Day 1 – First Half: Malpe Fishing Harbour, Malpe Beach, Krishna Matha & Coin Museum
Konkan Railway offers a full course menu of exotic places that you can partake as the train makes its way through one of the most scenic routes our beautiful country has to offer. The finger-licking dishes keep coming as the train goes south from Madgaon to Mangalore. Karwar with its beaches and Naval Base is the hors-d’oeuvre. Gokarna with its beautiful laid back beaches is the undiscovered Goa and hope it stays that way. Honnavar, visited by Ibn Battuta, provides gateway to the mighty Jog Falls that are an hour away. Murudeshwar is the entree with the huge Shiv temple and Gopura that towers over the sea. Bhatkal with its beaches will whet your appetite.
|The Technicolour Malpe Fishing Harbour|
The main course is Udupi. The first time you encountered Udupi was the time when you lived in Mumbai and there were these vegetarian Udupi restaurants serving cheap, hygienic South Indian cuisine of idli and dosa on every street corner. The name Udupi sounded interesting and it would be fifteen years before you find yourself alighting from the train in the night to spend almost two days in a place full of surprises. It seems people of Udupi are quite enterprising. Apart from taking the Udupi style of restaurants across India, Udupi is an education centre. Manipal, few kms away, packed with colleges is pilgrimage for students from across the country. Manipal finally got its place under the sun when one of its students, Satya Nadella, became Microsoft's CEO. Couple of days later as you take a bus from Udupi to Mangalore, it seems you are in a DTC bus. The bus is full of boisterous Delhi students who yearning for good old McDonalds burgers after weeks of Udupi food, are on a mission to raid the malls of Mangalore sixty kms away. Besides food and education, Udupi has another surprise waiting.
|In the Konkan, grass grows on everything during the monsoons. Here fishes have grass growing on them as they announce the entry to Malpe Fishing Harbour|
You are on your way to the fishing harbour by the Malpe Beach. The boats to St Mary’s Islands leave from Malpe fishing harbour. Due to the rains, the boat services are stopped for few months and would begin again in September. This is the only disappointment in Udupi. St Mary’s Islands, discovered and named by Vasco da Gama, is a group of four islands that have unique geological formation of columnar basaltic lava. St Mary Islands are one of the 26 Geological Monuments of India. Looks like the islands will have to wait.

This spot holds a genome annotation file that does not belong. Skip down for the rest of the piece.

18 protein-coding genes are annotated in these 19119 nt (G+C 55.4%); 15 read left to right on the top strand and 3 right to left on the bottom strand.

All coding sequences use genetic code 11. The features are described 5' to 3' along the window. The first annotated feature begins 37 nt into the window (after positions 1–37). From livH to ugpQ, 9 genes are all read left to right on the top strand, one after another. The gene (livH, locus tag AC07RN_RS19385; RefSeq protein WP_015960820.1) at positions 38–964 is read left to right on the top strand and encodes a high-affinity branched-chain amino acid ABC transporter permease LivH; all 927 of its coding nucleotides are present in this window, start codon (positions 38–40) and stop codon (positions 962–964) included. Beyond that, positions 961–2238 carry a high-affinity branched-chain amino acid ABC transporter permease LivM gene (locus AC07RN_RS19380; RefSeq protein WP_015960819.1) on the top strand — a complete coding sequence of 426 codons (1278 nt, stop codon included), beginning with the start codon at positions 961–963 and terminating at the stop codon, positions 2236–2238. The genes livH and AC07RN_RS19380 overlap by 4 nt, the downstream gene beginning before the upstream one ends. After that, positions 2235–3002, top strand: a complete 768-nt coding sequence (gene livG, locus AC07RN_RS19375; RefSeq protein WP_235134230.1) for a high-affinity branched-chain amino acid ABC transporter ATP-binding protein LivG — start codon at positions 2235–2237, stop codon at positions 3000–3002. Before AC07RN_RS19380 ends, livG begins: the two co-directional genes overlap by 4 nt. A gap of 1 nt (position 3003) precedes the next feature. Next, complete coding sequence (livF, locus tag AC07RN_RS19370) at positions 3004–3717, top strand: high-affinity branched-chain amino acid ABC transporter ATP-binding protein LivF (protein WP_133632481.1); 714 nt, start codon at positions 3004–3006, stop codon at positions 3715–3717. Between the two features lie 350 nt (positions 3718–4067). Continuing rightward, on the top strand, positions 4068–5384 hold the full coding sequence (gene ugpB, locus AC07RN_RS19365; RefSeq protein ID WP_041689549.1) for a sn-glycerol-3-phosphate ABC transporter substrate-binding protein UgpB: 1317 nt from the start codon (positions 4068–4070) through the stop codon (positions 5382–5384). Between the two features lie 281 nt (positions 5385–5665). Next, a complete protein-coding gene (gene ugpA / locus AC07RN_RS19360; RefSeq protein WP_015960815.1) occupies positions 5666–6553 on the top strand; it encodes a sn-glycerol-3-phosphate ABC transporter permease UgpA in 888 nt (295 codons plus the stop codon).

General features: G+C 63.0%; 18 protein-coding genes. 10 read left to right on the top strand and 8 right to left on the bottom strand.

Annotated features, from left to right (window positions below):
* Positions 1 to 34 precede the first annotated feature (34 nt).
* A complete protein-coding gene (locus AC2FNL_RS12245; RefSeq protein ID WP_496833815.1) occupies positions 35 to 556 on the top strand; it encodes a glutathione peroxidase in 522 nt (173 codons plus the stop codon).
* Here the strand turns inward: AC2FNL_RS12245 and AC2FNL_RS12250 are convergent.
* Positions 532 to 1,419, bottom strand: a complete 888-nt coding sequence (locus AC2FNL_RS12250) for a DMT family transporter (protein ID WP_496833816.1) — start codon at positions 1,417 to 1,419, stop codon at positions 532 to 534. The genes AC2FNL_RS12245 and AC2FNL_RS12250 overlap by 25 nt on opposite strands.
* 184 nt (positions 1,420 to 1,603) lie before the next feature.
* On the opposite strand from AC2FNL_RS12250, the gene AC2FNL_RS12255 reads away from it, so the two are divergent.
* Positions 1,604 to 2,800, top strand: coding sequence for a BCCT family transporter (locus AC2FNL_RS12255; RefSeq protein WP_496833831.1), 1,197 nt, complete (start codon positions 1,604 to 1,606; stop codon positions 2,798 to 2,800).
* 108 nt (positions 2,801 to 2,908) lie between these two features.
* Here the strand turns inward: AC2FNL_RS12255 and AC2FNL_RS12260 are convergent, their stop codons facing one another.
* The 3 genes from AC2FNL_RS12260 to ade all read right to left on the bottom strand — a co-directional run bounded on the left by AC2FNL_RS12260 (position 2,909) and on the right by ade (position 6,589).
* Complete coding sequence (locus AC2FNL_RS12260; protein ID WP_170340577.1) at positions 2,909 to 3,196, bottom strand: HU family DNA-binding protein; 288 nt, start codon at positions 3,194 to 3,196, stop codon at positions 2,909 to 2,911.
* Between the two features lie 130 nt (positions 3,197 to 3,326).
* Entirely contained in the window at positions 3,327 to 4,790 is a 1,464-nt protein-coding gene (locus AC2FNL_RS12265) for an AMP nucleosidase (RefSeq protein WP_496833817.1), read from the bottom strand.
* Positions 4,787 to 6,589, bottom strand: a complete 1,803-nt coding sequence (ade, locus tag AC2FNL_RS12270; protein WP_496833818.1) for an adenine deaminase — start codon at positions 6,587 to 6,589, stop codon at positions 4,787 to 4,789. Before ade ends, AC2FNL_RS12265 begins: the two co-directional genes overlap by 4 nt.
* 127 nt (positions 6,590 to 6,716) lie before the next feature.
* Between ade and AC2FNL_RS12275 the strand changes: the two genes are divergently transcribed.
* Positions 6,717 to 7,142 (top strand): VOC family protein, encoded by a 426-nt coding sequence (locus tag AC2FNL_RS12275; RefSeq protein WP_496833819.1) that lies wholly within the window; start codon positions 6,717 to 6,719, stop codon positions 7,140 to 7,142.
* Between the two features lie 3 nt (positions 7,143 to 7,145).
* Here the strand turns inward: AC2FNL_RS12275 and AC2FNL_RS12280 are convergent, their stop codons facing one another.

|The Malpe Fishing Harbour in Udupi Karnataka|
But there is plenty going on in the Malpe fishing harbour. Fishing villages are one of the most interesting places to be. Before Udupi, you had chance to just watch the ongoings in the fishing village in Kakinada on the eastern coast in AP. Just like a beehive, there is intense activity going all around. The only difference is while Kakinada had smaller boats, Udupi here has trawlers.
Everybody is busy - some shovel, some clean, some check supplies. There is constant buzz of voices and sounds.. It is the activities around the nets that are most intriguing. It seems there is some science around the way the nets are getting attention - after all it is the net that brings in the catch. Teams of specialized workers go about their business – some mend the nets, some are packing the nets in a certain way while another team loads the nets into waiting boats. You could walk around here all day and not tire of the spectacle.
The harbour is witnessing a traffic jam on the waters. As on the roads, despite the traffic jam, all boats are in motion. Some are being leashed to the jetties even as they bob on the water; on other boats, engines sputter to life, as they begin to make their way out even as more boats come in. Some make their way to the petrol pumps. Trucks drive in, full of shredded ice that is dumped into the innards of the boat. The boats probably remain in the water for days and the ice keeps the catch from spoiling.
The harbour is a riot of colours. On the Indian roads it is the trucks that fill the roads with colour. Here the technicolour boats colour the harbour bohemian. The nets, the ropes, the crates, all are neon coloured. The harbour is like a living canvas that keeps changing its colours – colours are painted, the scene changes, the colours painted over and so it goes on.
It has been raining intermittently all morning. Sometimes the sun comes out and the air begins to swelter. Another bout of rain is on the way. So why not enjoy the rain on the beach?
|Enjoying the view at Malpe Harbour - few minutes ago it was grey and raining|
|The Geological Monument of St Mary's Islands in the distance - will come back to Udupi to see them|
Malpe Beach is a few yards away as you make your way beyond the harbour and a ship-building yard. As with most beaches close to fishing village, the beach needs cleaning up. Also, a temple here means everything is dumped on the sand. You are sure if you walk up a little north, the sands would become cleaner. But right now the dark clouds move in. People scamper away looking for shelter. You take out your umbrella. The umbrella is coming very handy these days. It has seen more action in few days in Konkan than its entire life. It is your last day with your umbrella. Few hours later you will forget it in the bus to Karkala!